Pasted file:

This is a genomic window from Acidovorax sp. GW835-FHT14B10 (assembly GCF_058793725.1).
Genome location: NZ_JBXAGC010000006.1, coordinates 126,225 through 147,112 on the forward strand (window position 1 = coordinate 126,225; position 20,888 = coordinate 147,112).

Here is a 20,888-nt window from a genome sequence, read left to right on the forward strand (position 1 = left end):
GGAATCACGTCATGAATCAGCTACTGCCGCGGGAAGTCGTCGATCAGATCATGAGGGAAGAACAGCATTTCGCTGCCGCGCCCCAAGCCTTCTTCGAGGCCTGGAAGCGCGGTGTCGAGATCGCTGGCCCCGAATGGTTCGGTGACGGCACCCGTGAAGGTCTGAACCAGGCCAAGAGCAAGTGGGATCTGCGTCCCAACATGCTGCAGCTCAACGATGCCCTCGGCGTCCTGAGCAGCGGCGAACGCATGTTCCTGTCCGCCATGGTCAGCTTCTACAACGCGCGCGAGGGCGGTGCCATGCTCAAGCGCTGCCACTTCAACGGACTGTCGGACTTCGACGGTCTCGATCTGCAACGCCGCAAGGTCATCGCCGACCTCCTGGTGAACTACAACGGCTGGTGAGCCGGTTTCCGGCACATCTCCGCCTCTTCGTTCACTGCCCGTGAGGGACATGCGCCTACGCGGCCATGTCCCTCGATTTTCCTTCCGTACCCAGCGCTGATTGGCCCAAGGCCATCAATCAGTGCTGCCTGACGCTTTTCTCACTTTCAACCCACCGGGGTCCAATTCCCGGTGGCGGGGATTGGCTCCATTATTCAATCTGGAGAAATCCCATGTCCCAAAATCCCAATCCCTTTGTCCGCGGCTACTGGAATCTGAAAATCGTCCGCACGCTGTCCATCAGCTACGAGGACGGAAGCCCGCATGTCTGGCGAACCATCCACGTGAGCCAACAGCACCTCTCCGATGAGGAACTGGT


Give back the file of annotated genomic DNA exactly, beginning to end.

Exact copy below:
This is a genomic window from Acidovorax sp. GW835-FHT14B10 (assembly GCF_058793725.1).
Genome location: NZ_JBXAGC010000006.1, coordinates 126,225 through 147,112 on the forward strand (window position 1 = coordinate 126,225; position 20,888 = coordinate 147,112).

Here is a 20,888-nt window from a genome sequence, read left to right on the forward strand (position 1 = left end):
GGAATCACGTCATGAATCAGCTACTGCCGCGGGAAGTCGTCGATCAGATCATGAGGGAAGAACAGCATTTCGCTGCCGCGCCCCAAGCCTTCTTCGAGGCCTGGAAGCGCGGTGTCGAGATCGCTGGCCCCGAATGGTTCGGTGACGGCACCCGTGAAGGTCTGAACCAGGCCAAGAGCAAGTGGGATCTGCGTCCCAACATGCTGCAGCTCAACGATGCCCTCGGCGTCCTGAGCAGCGGCGAACGCATGTTCCTGTCCGCCATGGTCAGCTTCTACAACGCGCGCGAGGGCGGTGCCATGCTCAAGCGCTGCCACTTCAACGGACTGTCGGACTTCGACGGTCTCGATCTGCAACGCCGCAAGGTCATCGCCGACCTCCTGGTGAACTACAACGGCTGGTGAGCCGGTTTCCGGCACATCTCCGCCTCTTCGTTCACTGCCCGTGAGGGACATGCGCCTACGCGGCCATGTCCCTCGATTTTCCTTCCGTACCCAGCGCTGATTGGCCCAAGGCCATCAATCAGTGCTGCCTGACGCTTTTCTCACTTTCAACCCACCGGGGTCCAATTCCCGGTGGCGGGGATTGGCTCCATTATTCAATCTGGAGAAATCCCATGTCCCAAAATCCCAATCCCTTTGTCCGCGGCTACTGGAATCTGAAAATCGTCCGCACGCTGTCCATCAGCTACGAGGACGGAAGCCCGCATGTCTGGCGAACCATCCACGTGAGCCAACAGCACCTCTCCGATGAGGAACTGGT